NEW PHENOTYPIC HIV-1 DRUG RESISTANCE ASSAY VALIDATION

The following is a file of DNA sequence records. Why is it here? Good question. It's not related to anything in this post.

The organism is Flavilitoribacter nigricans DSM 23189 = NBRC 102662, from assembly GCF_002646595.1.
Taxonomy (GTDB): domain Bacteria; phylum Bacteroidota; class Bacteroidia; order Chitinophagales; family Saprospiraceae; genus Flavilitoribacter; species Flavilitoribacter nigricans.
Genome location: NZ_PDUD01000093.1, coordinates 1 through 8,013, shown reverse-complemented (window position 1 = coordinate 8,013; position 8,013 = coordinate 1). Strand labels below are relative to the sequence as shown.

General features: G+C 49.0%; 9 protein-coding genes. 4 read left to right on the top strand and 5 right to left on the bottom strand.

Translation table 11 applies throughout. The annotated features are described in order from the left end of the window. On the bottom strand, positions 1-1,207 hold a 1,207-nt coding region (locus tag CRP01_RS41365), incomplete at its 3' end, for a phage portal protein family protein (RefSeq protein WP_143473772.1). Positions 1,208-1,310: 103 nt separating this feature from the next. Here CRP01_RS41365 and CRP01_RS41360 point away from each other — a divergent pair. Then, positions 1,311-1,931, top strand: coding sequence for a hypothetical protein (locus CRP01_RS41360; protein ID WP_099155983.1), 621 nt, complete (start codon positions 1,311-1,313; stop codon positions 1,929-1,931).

Improved sensitivity of phenotypic assays for monitoring HIV-1 drug-resistance in AIDS patients, with an emphasis on early detection of drug-resistant minor species, is needed. We are developing a new assay using a molecular vector system to produce indicator cells that overexpress the genes for CD4, CXCR4, and CCR5, making them permissive to both T-tropic and M-tropic HIV-1 infection so that drug resistance assays can be performed using a direct infection approach with patient sera. These indicator cells, containing a tat-activated molecular switch controlling a GFP reporter gene, provide a sensitive mechanism to detect and quantify virus replication in the presence and absence of drugs. The system allows for viral load assays based on the actual levels of infectious virus present. It should readily detect low levels of drug-resistant virus particles in a mixture with predominantly wild-type virus, since only the resistant virus will replicate in the indicator cells in the presence of drug and trigger the expression of the reporter gene. Since PCR or cloning steps are not involved, this assay measures directly the intrinsic drug resistance of the patient's original virus population. The new assay promises to be a simple, sensitive and high-capacity phenotypic test for HIV-1 drug resistance monitoring and will be applicable to all classes of anti-HIV drugs. This Phase I SBIR-AT-NIAID grant application requests funding to optimize, format, and validate the new assay, according to guidelines issued by the HIV-1 Drug Resistance Collaborative Group (RCG), prior to commercialization. This will require studies of the accuracy, sensitivity, precision, specificity and stability of the assay. It will involve extensive retrospective studies with large numbers of well-characterized HIV-1 clinical isolates (both wild-type and resistant strains) from clinical research collaborators and from repositories at pharmaceutical companies, diagnostic companies, and the NIH and the determination of their relative susceptibilities to currently approved antiretroviral drugs.
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